Brandon Erdmann – First Impressions
My initial reaction upon landing in Sarajevo was somewhat mixed. I was surprised to arrive at a civilian international airport and disembark without a jetway. Not that I hadn’t done that before, but I figured a ‘major’ cosmopolitan city would have more of an airport…and I remembered the airport being larger than it seemed this time around. The last time I flew into Rajlovac (Butmir) there were still demining operations going on and we were forced to approach the ramp for landing at designated altitudes to prevent detonating the ordnance.
The drive to Traveler’s Home felt somewhat similarly disjointed. On one hand it was obvious that the city and its people had made tremendous strides in reconstruction during the past two decades but, at the same time, I was surprised that there was still the visible volume of war damage on buildings, etc. The city itself, replete with graffiti everywhere seemed to share this dichotomy. On one hand vibrant and full of life and, on the other, exuding a longing and desperation for something more…perhaps a demonstration of how far the healing process has come yet how far it has to go.
The first couple of days for me were somewhat frantic being thrown full speed into the WARM (War Art Reporting and Memory) festival and the associated activities the PCRC (Post-Conflict Research Center) was involved with. Without getting into the specific exhibits, movies, conferences, panels, etc., I’ll just say that it was a bit overwhelming on an emotional level. I felt somewhat like a wound with an itchy scar was picked at and bled a little bit. Certainly not SFOR specific memories, but rather the forced confrontation with other memories and events subsequent to my time here which were thrust to the forefront of my conscious for analysis.
Although my impression of the WARM activities was overall very favorable and, I think, a very necessary medium for conveying the issue, I was somewhat disappointed in the lack of veteran’s voice in the dialogue….it was generally very academic in nature; my fear and concern with this being that excluding a critical piece of the issue at hand limits the effective nature and intent of the project. Additionally, there was a perhaps an excessive liberal bent to much of the panel discussion and addresses by various board members. Not that this point of view is in any way bad, but it could be detrimental to the point of ostracizing and alienating to certain audiences that should be included in the conversations around conflict.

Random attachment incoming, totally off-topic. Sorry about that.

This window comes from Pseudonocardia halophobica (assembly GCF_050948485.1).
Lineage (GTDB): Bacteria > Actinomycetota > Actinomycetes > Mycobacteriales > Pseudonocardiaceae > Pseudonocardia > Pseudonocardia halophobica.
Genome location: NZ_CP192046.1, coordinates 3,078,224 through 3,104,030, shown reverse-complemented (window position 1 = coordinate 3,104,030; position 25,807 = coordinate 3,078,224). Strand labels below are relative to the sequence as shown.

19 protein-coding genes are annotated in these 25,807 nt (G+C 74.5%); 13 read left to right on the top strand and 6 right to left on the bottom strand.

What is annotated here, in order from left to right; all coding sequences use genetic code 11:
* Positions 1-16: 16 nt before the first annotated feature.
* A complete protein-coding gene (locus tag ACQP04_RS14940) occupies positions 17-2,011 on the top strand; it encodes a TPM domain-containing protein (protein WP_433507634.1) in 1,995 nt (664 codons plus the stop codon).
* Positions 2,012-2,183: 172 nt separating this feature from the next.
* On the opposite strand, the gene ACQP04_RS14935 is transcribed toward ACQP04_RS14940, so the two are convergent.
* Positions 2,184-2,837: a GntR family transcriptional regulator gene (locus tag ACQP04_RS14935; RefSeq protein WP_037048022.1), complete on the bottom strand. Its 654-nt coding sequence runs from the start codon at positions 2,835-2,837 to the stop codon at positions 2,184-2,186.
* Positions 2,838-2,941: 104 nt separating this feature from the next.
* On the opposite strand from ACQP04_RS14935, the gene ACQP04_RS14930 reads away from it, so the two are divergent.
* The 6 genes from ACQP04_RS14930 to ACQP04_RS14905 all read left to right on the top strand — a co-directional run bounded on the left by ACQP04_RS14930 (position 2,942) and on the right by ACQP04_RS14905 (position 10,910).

The couple of days of time off for walk-about reminded me of time spent in Kiev and Kotovosk, Ukraine; the lively hustle and bustle, the small markets which carry the essential staples and the relaxed atmosphere of simply being able to sit with a cup of coffee and watch the world go by. There is a certain feeling of human frailty and reinforcement of our mortality and insignificance at sitting in a 16th century han and a sense of ennui in thinking about the many generations which have walked the very ground upon which we tread. I have especially enjoyed the early (relatively speaking) morning runs along the river and through the quiet market streets. Watching the city wake up and come to life while running by the shop keepers unlocking their doors, lighting a morning cigarette or having that first cup of coffee, sweeping their doorsteps or washing their café sidewalks almost seems like being welcomed into the most private and intimate parts of a stranger’s life; a welcome which invites us to learn and grow together in building on a relationship whose foundation was laid long ago.